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- You have stressed a number of times, and you did it today in the class, that you have a vision of a small government, never an absence of government. You're not an anarchist. What is the size of government that is, is it possible to imagine a size? What's a size, the advisable size of a government that doesn't interfere in the transactions, the negotiations of that one or two individuals and that is as un-clumsy, I don't know if the word exists, but is as effective and engaged as a government might be?

- Conservatives, the beginning of conservatism is to face facts. It's to respect data, respect the given in life. And I'm a big boy. I know that Social Security and Medicare are here to stay. They've made these choices. Social Security is an example of what government can do well, that is, it identifies a particular cohort, Americans over 62 or 65, and it mails them checks. It's good at that. What government is not so good at is delivering more ambitious goals, model cities, meaningful work, head starts. Government, when it undertakes a kind of ambitious social engineering, reform of the culture, that's when the government begins to find that it is prey to the second reason conservatives are conservative, which is the law of unintended consequences. The law is that when a large institution like government interferes in the complicated, spontaneous order of a free society, that the unintended consequences of its action are apt to be larger than and contrary to the intended actions. So government should be very wary that society is like a Calder mobile. When you jiggle something over here, things get in motion all over the place. And government is usually surprised, and often unpleasantly so.

- In this reduction or limitation of what government ought to do and not meddling in those other areas or spheres, you believe that it is the open market, the competition, what should come up with the solutions or the alternatives of how to handle life.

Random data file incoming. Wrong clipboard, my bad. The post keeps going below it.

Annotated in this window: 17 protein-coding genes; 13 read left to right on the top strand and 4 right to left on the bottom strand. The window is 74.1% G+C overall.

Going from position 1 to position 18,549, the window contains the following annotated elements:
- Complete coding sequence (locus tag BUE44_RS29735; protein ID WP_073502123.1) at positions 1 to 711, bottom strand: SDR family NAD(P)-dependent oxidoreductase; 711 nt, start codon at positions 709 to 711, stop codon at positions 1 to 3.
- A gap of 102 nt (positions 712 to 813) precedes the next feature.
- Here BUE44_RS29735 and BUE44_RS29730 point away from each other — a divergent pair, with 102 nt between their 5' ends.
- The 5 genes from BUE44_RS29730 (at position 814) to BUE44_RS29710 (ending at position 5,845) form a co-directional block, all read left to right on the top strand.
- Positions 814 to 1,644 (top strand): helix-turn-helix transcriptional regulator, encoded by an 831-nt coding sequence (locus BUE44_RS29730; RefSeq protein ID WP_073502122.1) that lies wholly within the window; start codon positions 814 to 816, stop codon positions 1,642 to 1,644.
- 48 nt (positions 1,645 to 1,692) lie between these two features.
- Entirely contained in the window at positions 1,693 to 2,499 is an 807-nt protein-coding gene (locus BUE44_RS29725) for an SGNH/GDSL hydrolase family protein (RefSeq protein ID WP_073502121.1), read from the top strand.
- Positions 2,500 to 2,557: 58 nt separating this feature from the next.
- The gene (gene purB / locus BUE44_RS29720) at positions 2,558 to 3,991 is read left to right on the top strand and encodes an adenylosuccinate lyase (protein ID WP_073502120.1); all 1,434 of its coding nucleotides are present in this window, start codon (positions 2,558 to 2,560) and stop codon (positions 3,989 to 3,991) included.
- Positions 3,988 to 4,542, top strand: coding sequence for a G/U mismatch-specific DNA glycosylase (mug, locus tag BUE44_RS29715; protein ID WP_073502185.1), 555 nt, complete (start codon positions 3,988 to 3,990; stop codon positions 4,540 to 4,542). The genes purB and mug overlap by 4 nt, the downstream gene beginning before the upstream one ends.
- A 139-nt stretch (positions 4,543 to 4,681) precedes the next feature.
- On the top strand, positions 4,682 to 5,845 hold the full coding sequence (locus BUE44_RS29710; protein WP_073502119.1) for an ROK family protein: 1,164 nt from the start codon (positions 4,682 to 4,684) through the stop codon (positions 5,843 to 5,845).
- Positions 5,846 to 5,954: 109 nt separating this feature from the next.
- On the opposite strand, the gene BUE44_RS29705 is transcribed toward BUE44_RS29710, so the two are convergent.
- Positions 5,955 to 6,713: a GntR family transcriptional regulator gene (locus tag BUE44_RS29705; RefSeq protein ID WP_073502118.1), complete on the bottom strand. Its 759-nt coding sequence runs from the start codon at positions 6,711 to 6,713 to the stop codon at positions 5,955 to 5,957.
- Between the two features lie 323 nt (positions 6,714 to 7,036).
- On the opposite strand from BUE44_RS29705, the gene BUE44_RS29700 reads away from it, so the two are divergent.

- What markets are are information-generating devices. A market, close down a market, you're closing down the generation of information. Does anyone here get a bagel on the way to work? Okay, you go to your shop, and you go, how did they know to have that there? Genius, weren't they? No, they weren't geniuses, because in fact, they've seen the information over the years, who comes in, who comes out, what bagels cost, what the market is for bagels at this price. If I had one thing I could hope that all American undergraduates, Amherst and elsewhere, would read, it's a little essay by Lawrence Read called I, Pencil. And the point of the essay is no one can make a pencil, the point being no one can make a pencil. To make a pencil, wood, little bit of metal, little rubber for the eraser, graphite for the middle, requires literally millions of people to make a pencil. Just does. From the people who, the lumberjacks who cut down the trees that make the wood and the milling and the shipping and the mining of the graphite, takes a million people to make a pencil. If we said, starting from scratch, we want the government to make a pencil, we'd have no pencils. So some sense of the tremendous complexity and creativity of spontaneous order of a market society.

- And that creativity and spontaneity should be left to its own device, untouched by larger extemporaneous forces, the question that I have, George, is that markets, as inspiring as they might be, and I'm thinking here of the theories of Milton Friedman and others, can also be cruel and savage and might leave some behind, which is generally the tension between the conservative and the liberal viewpoint. Should there be any help, any encouragement?

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- So progress is inevitable.

- No, no, no.

- Progress has its own--

- Change is inevitable. Progress is a loaded term. It suggests improvement. Change is not synonymous with improvement.

- [Ilan] And change has its own rules and should be left to them.

- There should be a presumption in favor of change driven by the consensual activity of people in a market free society.

- I wanna go to the granular aspect of this, but I wanna ask you, just to open a parenthesis here, George, I know that the word individualism is something that you extol in your columns and that you think America, is what makes America the great success story, with its problems. Can you define individualism for us?

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- I wanna go to the granular aspects by entering a number of different controversial issues, and let's start with affirmative action. You are ambivalent, can I say, about affirmative action, or have very strong beliefs on one direction or the other? I kind of see you in the middle, but could you, could you explore what the benefits of affirmative action and what the drawbacks are?